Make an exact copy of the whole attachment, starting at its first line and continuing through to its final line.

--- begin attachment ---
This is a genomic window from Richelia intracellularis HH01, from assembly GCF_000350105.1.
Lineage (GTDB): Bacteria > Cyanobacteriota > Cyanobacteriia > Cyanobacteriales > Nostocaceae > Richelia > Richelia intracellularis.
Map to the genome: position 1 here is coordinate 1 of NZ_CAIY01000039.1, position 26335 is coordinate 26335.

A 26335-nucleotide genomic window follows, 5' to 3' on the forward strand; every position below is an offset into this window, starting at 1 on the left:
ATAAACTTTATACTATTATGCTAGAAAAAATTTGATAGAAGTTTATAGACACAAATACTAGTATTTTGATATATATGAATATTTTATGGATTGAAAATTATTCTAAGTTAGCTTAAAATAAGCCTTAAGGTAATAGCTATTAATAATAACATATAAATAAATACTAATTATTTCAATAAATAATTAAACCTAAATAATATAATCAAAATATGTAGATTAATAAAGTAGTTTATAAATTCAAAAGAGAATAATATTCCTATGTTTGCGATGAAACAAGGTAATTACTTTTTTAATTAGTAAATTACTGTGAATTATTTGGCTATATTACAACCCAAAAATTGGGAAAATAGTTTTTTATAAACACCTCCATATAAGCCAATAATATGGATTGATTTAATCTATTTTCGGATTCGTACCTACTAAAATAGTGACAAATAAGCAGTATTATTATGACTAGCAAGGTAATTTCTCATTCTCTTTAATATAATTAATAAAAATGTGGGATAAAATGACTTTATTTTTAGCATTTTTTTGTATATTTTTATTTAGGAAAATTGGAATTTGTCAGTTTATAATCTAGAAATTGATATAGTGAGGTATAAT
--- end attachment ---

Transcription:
This is a genomic window from Richelia intracellularis HH01, from assembly GCF_000350105.1.
Lineage (GTDB): Bacteria > Cyanobacteriota > Cyanobacteriia > Cyanobacteriales > Nostocaceae > Richelia > Richelia intracellularis.
Map to the genome: position 1 here is coordinate 1 of NZ_CAIY01000039.1, position 26335 is coordinate 26335.

A 26335-nucleotide genomic window follows, 5' to 3' on the forward strand; every position below is an offset into this window, starting at 1 on the left:
ATAAACTTTATACTATTATGCTAGAAAAAATTTGATAGAAGTTTATAGACACAAATACTAGTATTTTGATATATATGAATATTTTATGGATTGAAAATTATTCTAAGTTAGCTTAAAATAAGCCTTAAGGTAATAGCTATTAATAATAACATATAAATAAATACTAATTATTTCAATAAATAATTAAACCTAAATAATATAATCAAAATATGTAGATTAATAAAGTAGTTTATAAATTCAAAAGAGAATAATATTCCTATGTTTGCGATGAAACAAGGTAATTACTTTTTTAATTAGTAAATTACTGTGAATTATTTGGCTATATTACAACCCAAAAATTGGGAAAATAGTTTTTTATAAACACCTCCATATAAGCCAATAATATGGATTGATTTAATCTATTTTCGGATTCGTACCTACTAAAATAGTGACAAATAAGCAGTATTATTATGACTAGCAAGGTAATTTCTCATTCTCTTTAATATAATTAATAAAAATGTGGGATAAAATGACTTTATTTTTAGCATTTTTTTGTATATTTTTATTTAGGAAAATTGGAATTTGTCAGTTTATAATCTAGAAATTGATATAGTGAGGTATAAT